Our wreckage continued southwest, to 85.099°N,11.884°E at midnight, before wandering southeast to 85.075°N, 11.916°E at noon. Winds were briefly up over 10 mph yesterday but had slacked off to less than 5 mph at noon. The high temperature was +0.7°C at 3:00 PM yesterday, and then the thermometer fell erratically to -0.1°C at 9:00 Am today, before bouncing back to +0.6°C at noon.  The barometer remained boring, dipping slightly before rising to 1016.7 mb. What we need around here is a hurricane, to liven things up.



I wasn’t going to bother bore you with another view of gray, when I noticed a hint of a tint, pink, I think. This demonstrates how low the sun is up there. Even at noon sunset enchantment  colors the clouds. The twenty-four hour days are a sunrise never over, and a sunset never done.


DMI2 0706 mslp_latest.bigDMI2 0706 temp_latest.big (1)

One of the mildest maps we’ve seen, with most of the sub-freezing air relegated to the northern Kara and northwest Barents Seas. “Achzip” is swinging a bit of mild air up into the Laptev Sea, but there also seems to be some colder air in that flow from East Siberia. Our crunched camera seems to be just out of the reach of “Achzip’s” winds, in a more tranquil area.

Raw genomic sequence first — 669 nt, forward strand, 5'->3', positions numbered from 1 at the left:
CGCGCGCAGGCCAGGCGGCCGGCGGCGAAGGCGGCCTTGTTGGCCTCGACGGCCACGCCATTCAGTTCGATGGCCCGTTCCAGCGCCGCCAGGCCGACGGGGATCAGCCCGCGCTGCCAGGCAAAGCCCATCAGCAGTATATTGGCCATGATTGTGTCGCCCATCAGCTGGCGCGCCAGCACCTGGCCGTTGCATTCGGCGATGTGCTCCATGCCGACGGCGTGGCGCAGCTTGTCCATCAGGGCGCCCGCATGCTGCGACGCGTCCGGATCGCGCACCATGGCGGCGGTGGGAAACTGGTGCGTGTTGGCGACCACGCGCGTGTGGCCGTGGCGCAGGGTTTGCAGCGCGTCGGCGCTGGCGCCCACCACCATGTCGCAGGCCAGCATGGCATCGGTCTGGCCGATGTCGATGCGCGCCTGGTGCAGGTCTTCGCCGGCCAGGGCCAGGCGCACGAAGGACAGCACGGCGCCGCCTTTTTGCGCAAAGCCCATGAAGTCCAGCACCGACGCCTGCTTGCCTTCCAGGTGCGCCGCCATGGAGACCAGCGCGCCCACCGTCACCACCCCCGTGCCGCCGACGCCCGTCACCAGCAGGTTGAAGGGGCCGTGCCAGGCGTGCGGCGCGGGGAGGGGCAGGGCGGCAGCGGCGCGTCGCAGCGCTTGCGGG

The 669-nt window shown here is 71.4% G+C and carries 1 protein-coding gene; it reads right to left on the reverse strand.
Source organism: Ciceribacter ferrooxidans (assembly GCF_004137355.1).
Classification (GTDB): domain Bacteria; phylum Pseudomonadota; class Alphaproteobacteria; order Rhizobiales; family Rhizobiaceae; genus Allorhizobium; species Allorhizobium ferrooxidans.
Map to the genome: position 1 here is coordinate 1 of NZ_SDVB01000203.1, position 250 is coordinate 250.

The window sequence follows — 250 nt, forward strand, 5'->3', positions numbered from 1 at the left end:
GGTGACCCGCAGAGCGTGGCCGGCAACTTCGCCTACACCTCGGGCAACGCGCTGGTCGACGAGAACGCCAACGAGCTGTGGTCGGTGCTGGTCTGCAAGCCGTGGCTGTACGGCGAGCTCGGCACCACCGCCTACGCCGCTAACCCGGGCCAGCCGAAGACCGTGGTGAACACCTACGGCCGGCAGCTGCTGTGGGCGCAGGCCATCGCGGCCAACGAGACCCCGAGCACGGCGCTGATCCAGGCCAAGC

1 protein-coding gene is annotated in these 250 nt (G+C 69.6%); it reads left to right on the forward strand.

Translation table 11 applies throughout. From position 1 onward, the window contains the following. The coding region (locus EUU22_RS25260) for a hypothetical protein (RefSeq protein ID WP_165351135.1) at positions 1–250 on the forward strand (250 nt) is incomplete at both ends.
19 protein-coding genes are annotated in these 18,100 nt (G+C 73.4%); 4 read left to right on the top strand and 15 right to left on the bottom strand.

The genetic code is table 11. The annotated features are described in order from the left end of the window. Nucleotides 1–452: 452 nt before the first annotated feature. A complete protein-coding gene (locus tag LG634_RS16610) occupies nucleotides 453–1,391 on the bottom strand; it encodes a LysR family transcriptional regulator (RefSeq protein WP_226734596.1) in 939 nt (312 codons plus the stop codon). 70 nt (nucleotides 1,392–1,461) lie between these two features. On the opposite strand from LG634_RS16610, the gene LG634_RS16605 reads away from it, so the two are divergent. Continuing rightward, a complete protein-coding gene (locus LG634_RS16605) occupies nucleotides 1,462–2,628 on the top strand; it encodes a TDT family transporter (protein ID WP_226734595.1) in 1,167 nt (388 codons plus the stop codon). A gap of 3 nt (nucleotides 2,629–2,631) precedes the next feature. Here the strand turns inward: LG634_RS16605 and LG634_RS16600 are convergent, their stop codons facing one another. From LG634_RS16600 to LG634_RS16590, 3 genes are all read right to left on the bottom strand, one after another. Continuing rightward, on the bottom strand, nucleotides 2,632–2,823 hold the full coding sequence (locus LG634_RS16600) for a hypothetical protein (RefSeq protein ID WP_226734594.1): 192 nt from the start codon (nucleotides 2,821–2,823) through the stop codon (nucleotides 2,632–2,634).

“Spin” is continuing to weaken, as weak secondary and tertiary lows make no progress against the high over Scandinavia, and are shunted beneath. I guess I’ll call the tertiary “Spinthree,” and it will be parked south of the Baltic at the start of next week, keeping Scandinavia in a mild flow from the east. So far little of this mild air has made its way north to the arctic, and rather is recycled south by the flow around “Spin.”


I thank the blogger Max™ for putting together the static pictures in a way that shows the final crunch that crunched our polar view, and sent us like orphans out over the ice, looking for a new window to that world.

THE CRUNCHED CAMERA REPORT —Below freezing—dubious data?—

Our mangled piece of junk continued slowly south and west, to 85.063°N, 11.823°E, in winds that dropped to a calm for a while and produced some odd data. At  6:00 PM last night, when winds were dead calm, the thermometer abruptly read +4.1°C, when the above DMI map shows no temperatures that high in the area at midnight. (If there were, they would be a more yellow hue.) Hmm. By midnight the reading dropped to -0.5°C, and by 6:00 AM it was down to -1.7°C, and then rose some to -1.1°C by noon.